Warwick emphasized that he is “always open to public input and encourage members of the public to reach out.” When a December 2019 meeting of ANC 2B’s Transportation and Public Infrastructure committee was cancelled, he and other commissioners were criticized for not maximizing the extended time available to hear from constituents. But Warwick says, “If there are people who feel I and other commissioners are not open to hearing greater input I encourage them to reach out directly. All of our contact information is publicly available.”

Community groups like Dupont Circle Citizens Association may also weigh in on the Comp Plan as members of the public. DCCA Treasurer Susan Volman told The InTowner that “Section 2107 [of the Comp Plan], detailing residents’ comments and priorities derived from community meetings in 2005-06, has been completely eliminated. This section summarized several key messages from community engagement. It is important to note that these concerns remain.”

Volman enumerated DCCA’s specific concerns: Ensuring economic diversity and adding programs to prevent displacement of existing residents; preventing commercial encroachment into near Northwest neighborhoods and preventing the conversion of apartments to hotels, office, and institutional uses; the need for down-zoning in parts of Dupont and Logan Circles, particularly where blocks of historic row houses are zoned for high-density apartments; refining and consistently applying the process of creating, administering, and enforcing zoning regulations, including the granting of variances and zoning changes; improved pedestrian safety, bicycle safety, and public transit; preserving and creating open space, parks, and recreational facilities in underserved areas; preserving and enhancing the tree canopy; encouraging urban farming; and preservation of neighborhood-serving retail — for example, dry cleaners, bike shops, grocery stores, hardware stores, and pharmacies.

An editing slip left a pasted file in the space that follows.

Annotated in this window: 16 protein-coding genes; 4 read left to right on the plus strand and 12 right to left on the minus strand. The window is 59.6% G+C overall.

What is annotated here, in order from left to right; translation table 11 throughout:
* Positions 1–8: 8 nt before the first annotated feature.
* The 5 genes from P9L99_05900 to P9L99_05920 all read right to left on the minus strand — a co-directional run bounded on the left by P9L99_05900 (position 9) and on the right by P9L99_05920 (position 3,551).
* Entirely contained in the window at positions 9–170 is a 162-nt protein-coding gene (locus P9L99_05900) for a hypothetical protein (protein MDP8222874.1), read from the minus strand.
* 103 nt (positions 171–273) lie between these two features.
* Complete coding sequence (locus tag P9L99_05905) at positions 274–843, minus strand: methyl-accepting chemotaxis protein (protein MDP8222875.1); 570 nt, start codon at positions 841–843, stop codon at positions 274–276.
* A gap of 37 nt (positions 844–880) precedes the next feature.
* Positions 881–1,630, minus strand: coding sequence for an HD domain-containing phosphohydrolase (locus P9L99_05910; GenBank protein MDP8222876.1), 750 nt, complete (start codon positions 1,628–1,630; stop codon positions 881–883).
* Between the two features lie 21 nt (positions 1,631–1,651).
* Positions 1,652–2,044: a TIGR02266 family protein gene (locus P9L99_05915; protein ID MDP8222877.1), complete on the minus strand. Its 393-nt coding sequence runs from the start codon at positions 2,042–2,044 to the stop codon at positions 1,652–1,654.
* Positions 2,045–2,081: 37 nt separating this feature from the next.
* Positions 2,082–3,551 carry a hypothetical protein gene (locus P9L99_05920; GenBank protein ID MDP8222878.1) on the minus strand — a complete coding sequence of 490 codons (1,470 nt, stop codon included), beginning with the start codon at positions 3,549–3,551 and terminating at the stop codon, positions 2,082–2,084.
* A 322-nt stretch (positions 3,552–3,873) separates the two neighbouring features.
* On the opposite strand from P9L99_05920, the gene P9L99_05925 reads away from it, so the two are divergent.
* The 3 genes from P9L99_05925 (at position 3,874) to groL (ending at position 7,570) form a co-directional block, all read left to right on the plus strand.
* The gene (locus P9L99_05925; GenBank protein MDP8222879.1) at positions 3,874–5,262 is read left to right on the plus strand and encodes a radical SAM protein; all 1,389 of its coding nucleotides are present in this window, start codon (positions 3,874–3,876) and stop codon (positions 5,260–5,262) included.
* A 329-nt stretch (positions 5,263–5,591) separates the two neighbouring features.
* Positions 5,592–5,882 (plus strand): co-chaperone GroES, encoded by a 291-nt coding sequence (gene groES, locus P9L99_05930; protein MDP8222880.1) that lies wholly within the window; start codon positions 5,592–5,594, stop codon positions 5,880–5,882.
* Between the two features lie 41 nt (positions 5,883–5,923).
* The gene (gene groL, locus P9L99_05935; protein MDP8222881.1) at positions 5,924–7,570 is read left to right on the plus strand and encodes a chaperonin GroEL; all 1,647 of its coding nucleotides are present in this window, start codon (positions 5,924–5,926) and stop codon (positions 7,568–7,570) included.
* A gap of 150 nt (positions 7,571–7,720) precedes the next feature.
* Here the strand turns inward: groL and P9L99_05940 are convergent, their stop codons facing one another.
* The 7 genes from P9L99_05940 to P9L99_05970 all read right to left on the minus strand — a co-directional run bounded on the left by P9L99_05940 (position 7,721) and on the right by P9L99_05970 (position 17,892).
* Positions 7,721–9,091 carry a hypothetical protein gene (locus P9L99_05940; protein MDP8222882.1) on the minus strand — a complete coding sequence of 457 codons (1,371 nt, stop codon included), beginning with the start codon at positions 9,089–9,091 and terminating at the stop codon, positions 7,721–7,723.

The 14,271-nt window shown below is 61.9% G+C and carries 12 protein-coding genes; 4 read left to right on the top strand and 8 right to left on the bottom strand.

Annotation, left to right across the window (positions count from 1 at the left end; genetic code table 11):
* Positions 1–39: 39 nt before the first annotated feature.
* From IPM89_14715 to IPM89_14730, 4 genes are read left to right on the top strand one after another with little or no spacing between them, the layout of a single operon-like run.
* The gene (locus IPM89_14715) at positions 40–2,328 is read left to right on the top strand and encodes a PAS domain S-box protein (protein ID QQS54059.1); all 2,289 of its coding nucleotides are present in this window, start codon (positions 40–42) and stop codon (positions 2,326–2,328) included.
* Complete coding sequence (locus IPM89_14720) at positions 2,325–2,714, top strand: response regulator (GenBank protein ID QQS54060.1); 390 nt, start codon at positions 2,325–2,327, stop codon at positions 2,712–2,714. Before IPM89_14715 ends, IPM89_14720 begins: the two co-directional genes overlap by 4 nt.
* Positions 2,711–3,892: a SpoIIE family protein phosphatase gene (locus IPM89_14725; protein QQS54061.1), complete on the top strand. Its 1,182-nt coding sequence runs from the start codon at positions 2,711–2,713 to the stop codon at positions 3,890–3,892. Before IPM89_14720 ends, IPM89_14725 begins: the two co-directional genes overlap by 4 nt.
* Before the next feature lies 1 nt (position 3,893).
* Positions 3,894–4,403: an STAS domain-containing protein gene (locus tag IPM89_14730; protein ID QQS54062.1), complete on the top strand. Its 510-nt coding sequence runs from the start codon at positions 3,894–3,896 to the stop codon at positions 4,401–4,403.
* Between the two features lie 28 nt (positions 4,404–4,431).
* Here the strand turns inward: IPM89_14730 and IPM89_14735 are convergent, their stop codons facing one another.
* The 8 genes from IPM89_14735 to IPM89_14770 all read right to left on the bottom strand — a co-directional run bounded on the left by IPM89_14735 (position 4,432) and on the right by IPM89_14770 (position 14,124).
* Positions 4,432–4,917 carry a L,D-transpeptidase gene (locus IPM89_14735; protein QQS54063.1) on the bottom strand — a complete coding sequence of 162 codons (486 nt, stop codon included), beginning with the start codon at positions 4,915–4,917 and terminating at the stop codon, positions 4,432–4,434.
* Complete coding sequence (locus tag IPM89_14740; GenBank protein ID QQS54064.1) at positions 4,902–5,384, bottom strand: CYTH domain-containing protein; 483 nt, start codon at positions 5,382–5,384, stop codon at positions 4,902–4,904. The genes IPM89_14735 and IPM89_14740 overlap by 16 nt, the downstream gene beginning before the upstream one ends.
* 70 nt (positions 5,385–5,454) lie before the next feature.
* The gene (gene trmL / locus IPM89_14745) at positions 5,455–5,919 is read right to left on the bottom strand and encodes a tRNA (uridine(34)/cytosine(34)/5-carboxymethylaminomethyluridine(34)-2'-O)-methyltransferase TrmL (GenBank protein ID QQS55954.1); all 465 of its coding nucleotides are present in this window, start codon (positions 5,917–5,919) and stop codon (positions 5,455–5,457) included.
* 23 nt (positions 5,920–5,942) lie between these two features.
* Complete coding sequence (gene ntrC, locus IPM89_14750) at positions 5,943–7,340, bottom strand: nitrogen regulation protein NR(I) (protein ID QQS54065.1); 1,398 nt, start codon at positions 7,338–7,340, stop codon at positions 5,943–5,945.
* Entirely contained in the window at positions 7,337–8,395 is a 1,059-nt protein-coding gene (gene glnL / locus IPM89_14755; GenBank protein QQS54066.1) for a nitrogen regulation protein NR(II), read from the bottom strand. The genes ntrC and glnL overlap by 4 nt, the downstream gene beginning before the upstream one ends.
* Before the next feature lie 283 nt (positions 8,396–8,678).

Finally, Volman says, “residents at community meetings in 2019 expressed concerns about giveaways of city-owned land without adequate public benefit. This matter is of particular importance given the pending disposition by the city of the Reeves Center at 14th and U Streets and other city-owned parcels.”

Many more citizen groups and individuals are bound to be weighing in with finely-honed commentary. OP staff will have a lot to sort through come February 15th before moving the rest of the Comp Plan on to the Council. Whether it’s a bumpy ride or smooth sailing from there will depend on the perception that city officials are, indeed, listening to the citizenry.

Copyright © 2020 InTowner Publishing Corp. & William G. Schulz. All rights reserved. Reproduction in whole or in part without permission is prohibited, except as provided by 17 U.S.C. §§ 107 & 108 (“fair use”).